A Super All-HD Debut

Jan 30, 2006  •  Post A Comment

When the Seattle Seahawks meet the Pittsburgh Steelers this Sunday in Detroit, it will mark a new television viewing experience: the first time that virtually every frame of the Super Bowl coverage will be shot and broadcast in high definition.

ABC used the recently concluded season of “Monday Night Football”-the show’s final season on ABC-as the testbed for many of the new technologies that will make their Super Bowl debut. ABC will also up the ante a bit by pushing new HD capabilities to the limit in the Super Bowl itself.

The Coolest Toys

That requires a bit of a balancing act by the network. As the most-watched TV event of the year, the Super Bowl provides no room for error. But it’s also a showcase for the coolest new technology.

“The Super Bowl is the time to experiment and try something new to make a splash,” said Mike Strein, director of digital television development for ABC. But ABC will put many of those new technologies through the wringer in a final week of testing before the game kicks off.

“You want all the best toys you can use, but you don’t want anything to impact the show. That’s why we are making sure things work before we get out there. The producers and directors want to push the envelope, but don’t want to miss the play that turns the whole tide,” Mr. Strein said.

This will be ABC’s third Super Bowl in HD. Its first was in 2000, also the first Super Bowl to be broadcast in HD. And while the game itself has been televised in HD in the past, this year marks the first time that every aspect of the game will be produced in hi-def.

Most of the equipment ABC is installing was used during “Monday Night Football” last season, but some tools will make their first appearances.

For instance, ABC will use wireless HD cameras for the first time in the Super Bowl (it has used them for aerial shots in “MNF”). The network’s Super SloMo cameras in HD also will make their first Super Bowl appearance after a tryout on “MNF.”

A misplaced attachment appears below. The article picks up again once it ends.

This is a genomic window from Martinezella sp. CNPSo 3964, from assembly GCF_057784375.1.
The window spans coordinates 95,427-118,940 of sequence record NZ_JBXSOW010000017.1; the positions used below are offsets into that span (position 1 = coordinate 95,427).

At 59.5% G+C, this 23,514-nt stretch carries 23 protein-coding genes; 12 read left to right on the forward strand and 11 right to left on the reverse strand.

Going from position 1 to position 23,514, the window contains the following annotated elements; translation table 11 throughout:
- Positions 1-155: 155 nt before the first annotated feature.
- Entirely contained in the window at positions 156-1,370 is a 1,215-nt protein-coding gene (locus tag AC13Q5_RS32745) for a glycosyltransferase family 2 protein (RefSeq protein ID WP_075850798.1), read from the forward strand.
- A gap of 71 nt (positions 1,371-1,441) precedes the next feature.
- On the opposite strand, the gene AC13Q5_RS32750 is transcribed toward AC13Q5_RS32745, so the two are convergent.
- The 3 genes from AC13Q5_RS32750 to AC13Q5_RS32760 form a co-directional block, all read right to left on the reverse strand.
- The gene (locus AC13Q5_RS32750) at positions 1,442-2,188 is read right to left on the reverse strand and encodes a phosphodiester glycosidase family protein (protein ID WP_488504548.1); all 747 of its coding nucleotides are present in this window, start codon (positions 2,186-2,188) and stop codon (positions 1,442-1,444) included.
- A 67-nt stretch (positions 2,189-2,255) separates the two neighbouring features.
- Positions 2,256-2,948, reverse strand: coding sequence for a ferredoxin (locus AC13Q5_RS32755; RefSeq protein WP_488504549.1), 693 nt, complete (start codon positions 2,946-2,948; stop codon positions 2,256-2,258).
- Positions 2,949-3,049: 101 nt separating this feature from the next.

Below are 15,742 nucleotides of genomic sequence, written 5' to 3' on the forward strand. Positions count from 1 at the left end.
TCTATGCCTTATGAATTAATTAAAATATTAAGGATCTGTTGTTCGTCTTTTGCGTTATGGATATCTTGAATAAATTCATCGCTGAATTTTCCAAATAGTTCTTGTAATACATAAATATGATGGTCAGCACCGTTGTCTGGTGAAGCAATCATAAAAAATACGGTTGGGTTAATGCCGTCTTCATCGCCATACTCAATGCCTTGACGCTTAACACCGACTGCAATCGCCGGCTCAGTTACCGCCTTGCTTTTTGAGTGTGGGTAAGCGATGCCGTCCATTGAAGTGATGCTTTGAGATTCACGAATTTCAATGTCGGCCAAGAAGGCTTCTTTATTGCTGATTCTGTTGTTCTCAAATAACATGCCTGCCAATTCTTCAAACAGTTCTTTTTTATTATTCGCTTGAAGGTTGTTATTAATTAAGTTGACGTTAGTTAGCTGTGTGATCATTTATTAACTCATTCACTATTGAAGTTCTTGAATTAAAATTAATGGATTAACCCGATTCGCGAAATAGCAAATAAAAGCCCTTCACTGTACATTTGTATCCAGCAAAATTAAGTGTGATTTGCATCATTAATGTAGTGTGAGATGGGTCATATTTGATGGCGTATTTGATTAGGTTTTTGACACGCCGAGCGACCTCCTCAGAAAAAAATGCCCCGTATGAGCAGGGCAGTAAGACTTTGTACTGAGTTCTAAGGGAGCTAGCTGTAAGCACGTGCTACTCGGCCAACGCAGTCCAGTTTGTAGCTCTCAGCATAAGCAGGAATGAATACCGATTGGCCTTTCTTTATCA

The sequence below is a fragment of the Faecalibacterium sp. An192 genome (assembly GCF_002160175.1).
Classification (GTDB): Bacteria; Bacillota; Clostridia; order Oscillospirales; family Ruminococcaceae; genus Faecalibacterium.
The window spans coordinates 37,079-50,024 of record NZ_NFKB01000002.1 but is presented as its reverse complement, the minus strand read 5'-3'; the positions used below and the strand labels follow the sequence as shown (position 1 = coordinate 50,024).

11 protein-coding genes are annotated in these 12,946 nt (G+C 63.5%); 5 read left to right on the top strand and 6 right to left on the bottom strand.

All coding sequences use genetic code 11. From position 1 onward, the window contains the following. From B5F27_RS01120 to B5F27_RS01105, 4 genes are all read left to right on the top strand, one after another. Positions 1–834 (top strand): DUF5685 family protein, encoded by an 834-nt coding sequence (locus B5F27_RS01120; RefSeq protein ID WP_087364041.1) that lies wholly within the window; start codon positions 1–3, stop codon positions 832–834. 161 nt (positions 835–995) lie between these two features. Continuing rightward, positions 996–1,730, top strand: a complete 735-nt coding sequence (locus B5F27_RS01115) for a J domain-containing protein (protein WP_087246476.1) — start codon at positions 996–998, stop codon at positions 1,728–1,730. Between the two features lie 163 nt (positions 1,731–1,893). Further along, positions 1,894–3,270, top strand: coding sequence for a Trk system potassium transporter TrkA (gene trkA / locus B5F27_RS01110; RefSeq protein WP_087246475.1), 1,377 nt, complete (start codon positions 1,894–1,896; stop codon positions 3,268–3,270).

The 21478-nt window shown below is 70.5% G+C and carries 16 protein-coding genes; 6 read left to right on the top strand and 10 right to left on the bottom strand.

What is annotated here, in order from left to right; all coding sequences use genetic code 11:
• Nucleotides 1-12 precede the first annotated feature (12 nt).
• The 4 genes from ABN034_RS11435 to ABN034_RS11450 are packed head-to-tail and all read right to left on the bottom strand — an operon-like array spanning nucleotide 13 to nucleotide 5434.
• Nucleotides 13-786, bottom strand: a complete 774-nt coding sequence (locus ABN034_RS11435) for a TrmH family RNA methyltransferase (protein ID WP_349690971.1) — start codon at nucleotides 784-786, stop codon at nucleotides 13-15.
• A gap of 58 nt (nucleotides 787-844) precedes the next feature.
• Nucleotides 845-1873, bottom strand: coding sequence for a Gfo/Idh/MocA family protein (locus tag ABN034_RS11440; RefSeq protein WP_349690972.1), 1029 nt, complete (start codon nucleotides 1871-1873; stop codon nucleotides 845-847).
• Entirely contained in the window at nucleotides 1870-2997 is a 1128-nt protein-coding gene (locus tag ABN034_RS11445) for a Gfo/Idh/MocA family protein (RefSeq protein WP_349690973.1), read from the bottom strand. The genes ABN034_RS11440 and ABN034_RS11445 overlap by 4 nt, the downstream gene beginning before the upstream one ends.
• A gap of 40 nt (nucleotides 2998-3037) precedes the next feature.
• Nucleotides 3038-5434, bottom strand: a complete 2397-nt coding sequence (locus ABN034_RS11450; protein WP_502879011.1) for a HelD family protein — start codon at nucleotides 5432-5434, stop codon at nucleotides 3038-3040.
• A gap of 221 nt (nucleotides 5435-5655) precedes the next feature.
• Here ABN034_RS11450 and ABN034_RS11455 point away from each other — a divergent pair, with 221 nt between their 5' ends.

Wireless Cameras

Once in place, ABC will be able to capture every aspect of the game and the in-game coverage in HD. That’s a change from past telecasts. “If you watch an HD football game, you see elements that have not been in HD, various different things that are noticeable,” said Jay Gleeson, manager of sports remotes for ABC. “So now just about everything, every picture, I believe, you will see will be an HD picture.”

The two wireless HD cameras, from Aerial Video Systems, allow reporters and camera crews to go anywhere in the stadium. “That’s to keep the fans [in the action] and take them up in the stands, walking down the aisles, standing in the concession line,” Mr. Gleeson said.

Wireless cameras have been available for some time in analog, but are new as an HD technology. “The wireless camera is one of the last pieces available. It’s been the first year it’s available,” he said.

This kind of camera also allows crews to go in the tunnels and follow the team as the players exit the locker room. Past Super Bowls have shown these shots before, but they have always been captured in standard definition and then upconverted to HD.